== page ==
Deciphering the crisis of the YES Bank | Editorial HT – editorials
The tragedy at YES Bank has been avoided: the government has assured all depositors of the bank that their money is safe, and the State Bank of India (OSE) has been asked to intervene as a white gentleman, but the crisis is One of the biggest lenders in India is far from over. There is work to be done in terms of recapitalization of the bank; SBI must maintain a maximum of 49% in the bank (for which it will pay around Rs 11,760 million rupees), and existing shareholders are seeing a significant dilution in their participation to 11%, so other investors will have to be found to inject around Rs 9.6 billion rupees. While some state-controlled companies and corporations will undoubtedly be recruited to do this, the government must ensure that banks remain attractive to investors. With the YES restructuring plan written to zero, the value of so-called additional level 1 bonds (there are reports that bondholders can seek legal recourse), it will not be easy for Indian banks to raise money through this route. plus. There is also the thorough process that the new bank administration will have to undertake to examine all the loans of the lenders to see if there are hidden surprises.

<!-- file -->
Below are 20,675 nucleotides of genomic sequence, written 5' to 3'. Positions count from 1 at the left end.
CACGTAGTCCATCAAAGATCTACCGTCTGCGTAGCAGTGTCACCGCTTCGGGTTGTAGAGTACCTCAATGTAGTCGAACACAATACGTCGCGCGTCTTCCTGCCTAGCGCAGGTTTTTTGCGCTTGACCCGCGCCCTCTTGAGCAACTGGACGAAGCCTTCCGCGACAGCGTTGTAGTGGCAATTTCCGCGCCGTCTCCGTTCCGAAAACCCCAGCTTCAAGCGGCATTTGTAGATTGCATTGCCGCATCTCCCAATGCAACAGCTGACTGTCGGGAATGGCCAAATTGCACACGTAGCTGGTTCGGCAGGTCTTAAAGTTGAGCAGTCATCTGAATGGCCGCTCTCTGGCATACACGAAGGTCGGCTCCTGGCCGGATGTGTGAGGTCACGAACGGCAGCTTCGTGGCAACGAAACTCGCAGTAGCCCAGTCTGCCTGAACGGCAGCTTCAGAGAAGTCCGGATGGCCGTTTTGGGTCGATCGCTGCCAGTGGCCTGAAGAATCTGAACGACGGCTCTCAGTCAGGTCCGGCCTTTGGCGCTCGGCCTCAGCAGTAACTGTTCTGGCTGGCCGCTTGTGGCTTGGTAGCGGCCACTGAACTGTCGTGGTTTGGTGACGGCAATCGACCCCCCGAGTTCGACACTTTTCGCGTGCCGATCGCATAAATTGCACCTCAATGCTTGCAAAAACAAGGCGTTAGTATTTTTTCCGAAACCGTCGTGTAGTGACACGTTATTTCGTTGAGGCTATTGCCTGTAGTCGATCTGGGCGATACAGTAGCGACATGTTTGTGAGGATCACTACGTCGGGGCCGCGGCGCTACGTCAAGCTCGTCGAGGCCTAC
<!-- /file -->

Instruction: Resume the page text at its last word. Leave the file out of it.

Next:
While this is being done, the research agencies have the task of investigating the role played by the founder and former head of the bank, Rana Kapoor, to foster the crisis. Kapoor sold all of his and his family’s participation in the bank after he was told, in 2018, that he could no longer be the head of the bank. While it is clear that many of the YES loans were granted to companies with questionable abilities to pay (about Rs 30,000 rupees of their book is debt classified as garbage), the question to ask is whether this was the result of bad practices of risk assessment. mentality (all, including many state banks that lent to some of these companies), or simple outdated bribes.
YES aggressive loans were not a secret operation, it has been known for some time. That, the treatment of the Reserve Bank of India to Mr. Kapoor, and the speed of the promoters to sell their stake in the bank, are issues that need investigation, as well as other financial transactions involving Mr. Kapoor and his family. Meanwhile, both the Ministry of Finance and RBI would do well to assess whether the latter did everything necessary and when it was necessary. In retrospect, Mr. Kapoor and YES Bank may have received a too long rope.